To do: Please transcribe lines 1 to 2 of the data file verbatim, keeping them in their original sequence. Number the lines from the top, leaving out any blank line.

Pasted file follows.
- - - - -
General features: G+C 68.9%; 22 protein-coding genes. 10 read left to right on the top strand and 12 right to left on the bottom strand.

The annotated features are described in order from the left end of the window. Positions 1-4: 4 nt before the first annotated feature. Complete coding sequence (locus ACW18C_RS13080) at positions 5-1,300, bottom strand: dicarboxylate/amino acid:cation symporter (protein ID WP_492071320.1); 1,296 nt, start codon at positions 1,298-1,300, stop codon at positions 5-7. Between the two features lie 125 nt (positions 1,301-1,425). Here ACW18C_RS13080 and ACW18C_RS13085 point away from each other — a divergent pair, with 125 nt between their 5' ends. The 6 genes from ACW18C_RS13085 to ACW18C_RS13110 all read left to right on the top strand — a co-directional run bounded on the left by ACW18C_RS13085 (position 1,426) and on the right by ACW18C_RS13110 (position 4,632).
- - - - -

General features: G+C 68.9%; 22 protein-coding genes. 10 read left to right on the top strand and 12 right to left on the bottom strand.

The annotated features are described in order from the left end of the window. Positions 1-4: 4 nt before the first annotated feature. Complete coding sequence (locus ACW18C_RS13080) at positions 5-1,300, bottom strand: dicarboxylate/amino acid:cation symporter (protein ID WP_492071320.1); 1,296 nt, start codon at positions 1,298-1,300, stop codon at positions 5-7. Between the two features lie 125 nt (positions 1,301-1,425). Here ACW18C_RS13080 and ACW18C_RS13085 point away from each other — a divergent pair, with 125 nt between their 5' ends. The 6 genes from ACW18C_RS13085 to ACW18C_RS13110 all read left to right on the top strand — a co-directional run bounded on the left by ACW18C_RS13085 (position 1,426) and on the right by ACW18C_RS13110 (position 4,632).